Prompt: What’s Free, Now?

It has been 2 years since BrillianceBehindBars has been encouraged to ask the question about what freedom means to you. Since then, the earned good time credits bill has been passed. Though it might have taken on new meaning, the question remains the same… “What’s free?”

The beginning effects of the earned sentence credit legislation is starting to reach the general population in prisons statewide in Virginia. The spirits within the walls are brightening with a new sheen of hope. but this newfound hope does not come without its own unique set of repercussions — the kind that are sure to accompany any type of mild life changes, whether incarcerated or not.

With thousands of incarcerated peoples eligible for early release and are about to experience an accelerated return to the public, the general air surrounding talks of early release comes with a slight tinge of fear. The burdens of public living have escaped many of us who have experienced an extensive amount of time behind bars. It is not hard to imagine how sudden news of early release could possibly appear a little suffocating for some of us here who seek to be independent and more than functional members of society.

Anyone who has spent even a night in jail has a larger frame of reference to draw from when the idea of “freedom” is loosely thrown around in town hall debates about wearing masks in a pandemic.

However, for anyone like us, who are armed with heightened awareness of what it truly means to be “imprisoned” – the idea of what “freedom” is (or what it means to be “free”) has evolved. That is to say, we know what it means to be free while still “locked up.” True freedom is achieved on multiple levels. Freedom in the truest sense involves freedom of the mind, and in our capitalist society, financial freedom is a must to say that we are truly free…

There is still a matter of tremendous amounts of suspended sentences looming over the heads of many who will soon leave the prison. Along with that, there are still major obstacles facing ex-felons in securing adequate employment and the restricted level they are allowed to participate in the political process. Sure, some of us will be leaving prison soon, but if not properly prepared, we could end up just trading one prison for another. If we continue to do what we’ve always done, we will continue to have what we’ve always had. For most of us behind bars, that is unacceptable.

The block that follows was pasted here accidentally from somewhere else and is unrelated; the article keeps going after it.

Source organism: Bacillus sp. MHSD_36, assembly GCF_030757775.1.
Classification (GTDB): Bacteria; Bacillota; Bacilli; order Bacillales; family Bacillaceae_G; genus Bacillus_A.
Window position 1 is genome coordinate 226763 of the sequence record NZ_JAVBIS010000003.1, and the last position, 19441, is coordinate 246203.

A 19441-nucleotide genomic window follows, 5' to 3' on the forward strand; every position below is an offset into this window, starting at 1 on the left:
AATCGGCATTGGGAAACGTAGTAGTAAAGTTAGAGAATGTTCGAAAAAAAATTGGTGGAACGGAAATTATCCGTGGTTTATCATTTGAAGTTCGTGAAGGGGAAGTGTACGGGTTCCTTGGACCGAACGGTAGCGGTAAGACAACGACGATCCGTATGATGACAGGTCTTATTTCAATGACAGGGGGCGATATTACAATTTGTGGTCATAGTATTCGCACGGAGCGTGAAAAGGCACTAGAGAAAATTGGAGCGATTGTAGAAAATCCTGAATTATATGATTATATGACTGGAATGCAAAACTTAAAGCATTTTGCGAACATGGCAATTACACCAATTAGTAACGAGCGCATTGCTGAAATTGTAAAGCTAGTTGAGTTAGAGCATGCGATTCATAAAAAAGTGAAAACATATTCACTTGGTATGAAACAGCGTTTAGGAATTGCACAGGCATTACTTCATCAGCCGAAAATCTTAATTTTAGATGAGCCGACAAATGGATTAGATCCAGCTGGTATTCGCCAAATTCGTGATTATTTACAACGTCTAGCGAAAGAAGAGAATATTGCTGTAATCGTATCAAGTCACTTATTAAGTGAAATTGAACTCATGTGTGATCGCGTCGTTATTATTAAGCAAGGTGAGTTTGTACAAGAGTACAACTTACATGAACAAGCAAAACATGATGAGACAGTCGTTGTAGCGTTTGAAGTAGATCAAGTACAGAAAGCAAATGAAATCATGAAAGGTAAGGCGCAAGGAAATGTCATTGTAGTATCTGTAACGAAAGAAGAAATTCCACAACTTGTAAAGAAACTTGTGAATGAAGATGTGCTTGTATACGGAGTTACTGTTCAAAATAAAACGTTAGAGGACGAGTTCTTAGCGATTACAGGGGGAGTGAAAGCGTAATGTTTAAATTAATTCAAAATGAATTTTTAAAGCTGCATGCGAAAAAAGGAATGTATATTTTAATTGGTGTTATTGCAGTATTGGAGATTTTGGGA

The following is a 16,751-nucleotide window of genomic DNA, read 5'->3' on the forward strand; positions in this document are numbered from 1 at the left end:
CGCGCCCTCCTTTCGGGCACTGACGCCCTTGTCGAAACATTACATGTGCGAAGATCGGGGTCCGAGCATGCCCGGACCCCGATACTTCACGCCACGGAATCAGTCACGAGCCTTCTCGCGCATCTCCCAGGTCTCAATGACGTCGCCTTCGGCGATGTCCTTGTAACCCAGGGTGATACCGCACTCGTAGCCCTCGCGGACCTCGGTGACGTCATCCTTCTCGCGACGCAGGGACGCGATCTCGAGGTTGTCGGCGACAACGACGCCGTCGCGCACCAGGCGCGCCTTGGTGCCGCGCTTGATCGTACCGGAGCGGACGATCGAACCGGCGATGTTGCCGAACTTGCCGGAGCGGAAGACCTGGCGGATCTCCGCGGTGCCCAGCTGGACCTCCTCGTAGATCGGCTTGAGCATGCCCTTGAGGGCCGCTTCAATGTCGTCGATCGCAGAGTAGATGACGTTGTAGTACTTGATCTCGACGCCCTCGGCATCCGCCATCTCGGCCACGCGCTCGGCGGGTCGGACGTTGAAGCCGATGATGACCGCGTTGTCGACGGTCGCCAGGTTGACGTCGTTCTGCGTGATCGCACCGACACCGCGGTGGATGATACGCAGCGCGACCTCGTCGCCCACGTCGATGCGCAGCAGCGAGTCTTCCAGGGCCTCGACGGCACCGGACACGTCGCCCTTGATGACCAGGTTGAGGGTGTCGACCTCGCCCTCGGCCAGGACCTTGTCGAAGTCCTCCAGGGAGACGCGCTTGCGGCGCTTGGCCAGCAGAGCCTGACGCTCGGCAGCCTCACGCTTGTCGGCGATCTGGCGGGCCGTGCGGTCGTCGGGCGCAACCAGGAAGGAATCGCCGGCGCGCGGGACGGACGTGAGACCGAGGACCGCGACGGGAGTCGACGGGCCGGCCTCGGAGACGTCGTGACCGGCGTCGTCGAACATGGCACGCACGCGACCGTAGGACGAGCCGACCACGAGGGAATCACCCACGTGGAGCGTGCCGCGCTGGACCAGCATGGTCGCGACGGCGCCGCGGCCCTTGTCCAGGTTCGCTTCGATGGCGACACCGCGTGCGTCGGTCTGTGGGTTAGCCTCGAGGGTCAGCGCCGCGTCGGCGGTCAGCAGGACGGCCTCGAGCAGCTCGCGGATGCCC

I am interested in hearing what some of us have planned to obtain this truer form of freedom. Whether or not you have benefitted from the new law, freedom for a lot of us now is only a matter of time. For others, freedom may still be in reach someday soon. What will you do with it?

Prompt questions to help inspire writing:
-Do you believe there’s more to true freedom than getting out?
-If you were set free today, what would you do and where would you go? What are your plans?
-What’s your ideal job or career? Do you think it will be difficult to attain?
-Do you see restoration of rights as an importance to your freedom? Why or why not?

With great love and respect for each and every one of you,
BrillianceBehindBars Creator, Q. Patterson